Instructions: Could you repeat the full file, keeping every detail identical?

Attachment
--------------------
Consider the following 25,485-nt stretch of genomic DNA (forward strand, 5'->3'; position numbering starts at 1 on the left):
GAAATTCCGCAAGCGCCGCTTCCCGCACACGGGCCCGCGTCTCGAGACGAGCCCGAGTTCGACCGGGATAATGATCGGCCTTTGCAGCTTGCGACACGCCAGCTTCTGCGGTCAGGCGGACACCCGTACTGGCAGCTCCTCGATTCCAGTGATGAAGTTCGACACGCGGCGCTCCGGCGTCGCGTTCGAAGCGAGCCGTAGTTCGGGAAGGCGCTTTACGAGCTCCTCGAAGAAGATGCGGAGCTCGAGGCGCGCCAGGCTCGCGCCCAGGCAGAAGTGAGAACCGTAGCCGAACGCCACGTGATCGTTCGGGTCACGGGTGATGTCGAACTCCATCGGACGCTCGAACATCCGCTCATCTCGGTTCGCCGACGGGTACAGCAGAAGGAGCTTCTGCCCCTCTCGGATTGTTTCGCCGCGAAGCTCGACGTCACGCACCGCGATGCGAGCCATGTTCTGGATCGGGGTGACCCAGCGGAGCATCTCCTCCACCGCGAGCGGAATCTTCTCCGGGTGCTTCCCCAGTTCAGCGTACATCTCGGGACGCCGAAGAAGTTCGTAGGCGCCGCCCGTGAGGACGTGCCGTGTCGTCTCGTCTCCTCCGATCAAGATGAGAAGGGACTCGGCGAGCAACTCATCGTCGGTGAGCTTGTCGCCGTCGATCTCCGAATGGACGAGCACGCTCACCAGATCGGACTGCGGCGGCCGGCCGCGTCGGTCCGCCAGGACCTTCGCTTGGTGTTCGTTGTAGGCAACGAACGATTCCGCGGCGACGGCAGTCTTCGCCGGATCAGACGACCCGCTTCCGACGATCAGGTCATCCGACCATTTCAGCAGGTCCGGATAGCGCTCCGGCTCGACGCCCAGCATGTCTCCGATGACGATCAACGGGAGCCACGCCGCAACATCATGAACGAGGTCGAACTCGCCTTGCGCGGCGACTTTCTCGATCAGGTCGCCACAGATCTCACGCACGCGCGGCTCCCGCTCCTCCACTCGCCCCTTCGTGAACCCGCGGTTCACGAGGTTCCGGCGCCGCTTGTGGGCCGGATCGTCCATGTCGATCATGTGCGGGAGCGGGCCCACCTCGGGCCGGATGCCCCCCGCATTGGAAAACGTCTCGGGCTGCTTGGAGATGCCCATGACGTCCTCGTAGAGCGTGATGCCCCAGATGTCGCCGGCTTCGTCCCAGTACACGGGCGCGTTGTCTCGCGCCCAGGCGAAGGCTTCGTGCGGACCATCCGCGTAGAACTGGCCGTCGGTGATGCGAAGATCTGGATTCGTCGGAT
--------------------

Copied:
Consider the following 25,485-nt stretch of genomic DNA (forward strand, 5'->3'; position numbering starts at 1 on the left):
GAAATTCCGCAAGCGCCGCTTCCCGCACACGGGCCCGCGTCTCGAGACGAGCCCGAGTTCGACCGGGATAATGATCGGCCTTTGCAGCTTGCGACACGCCAGCTTCTGCGGTCAGGCGGACACCCGTACTGGCAGCTCCTCGATTCCAGTGATGAAGTTCGACACGCGGCGCTCCGGCGTCGCGTTCGAAGCGAGCCGTAGTTCGGGAAGGCGCTTTACGAGCTCCTCGAAGAAGATGCGGAGCTCGAGGCGCGCCAGGCTCGCGCCCAGGCAGAAGTGAGAACCGTAGCCGAACGCCACGTGATCGTTCGGGTCACGGGTGATGTCGAACTCCATCGGACGCTCGAACATCCGCTCATCTCGGTTCGCCGACGGGTACAGCAGAAGGAGCTTCTGCCCCTCTCGGATTGTTTCGCCGCGAAGCTCGACGTCACGCACCGCGATGCGAGCCATGTTCTGGATCGGGGTGACCCAGCGGAGCATCTCCTCCACCGCGAGCGGAATCTTCTCCGGGTGCTTCCCCAGTTCAGCGTACATCTCGGGACGCCGAAGAAGTTCGTAGGCGCCGCCCGTGAGGACGTGCCGTGTCGTCTCGTCTCCTCCGATCAAGATGAGAAGGGACTCGGCGAGCAACTCATCGTCGGTGAGCTTGTCGCCGTCGATCTCCGAATGGACGAGCACGCTCACCAGATCGGACTGCGGCGGCCGGCCGCGTCGGTCCGCCAGGACCTTCGCTTGGTGTTCGTTGTAGGCAACGAACGATTCCGCGGCGACGGCAGTCTTCGCCGGATCAGACGACCCGCTTCCGACGATCAGGTCATCCGACCATTTCAGCAGGTCCGGATAGCGCTCCGGCTCGACGCCCAGCATGTCTCCGATGACGATCAACGGGAGCCACGCCGCAACATCATGAACGAGGTCGAACTCGCCTTGCGCGGCGACTTTCTCGATCAGGTCGCCACAGATCTCACGCACGCGCGGCTCCCGCTCCTCCACTCGCCCCTTCGTGAACCCGCGGTTCACGAGGTTCCGGCGCCGCTTGTGGGCCGGATCGTCCATGTCGATCATGTGCGGGAGCGGGCCCACCTCGGGCCGGATGCCCCCCGCATTGGAAAACGTCTCGGGCTGCTTGGAGATGCCCATGACGTCCTCGTAGAGCGTGATGCCCCAGATGTCGCCGGCTTCGTCCCAGTACACGGGCGCGTTGTCTCGCGCCCAGGCGAAGGCTTCGTGCGGACCATCCGCGTAGAACTGGCCGTCGGTGATGCGAAGATCTGGATTCGTCGGAT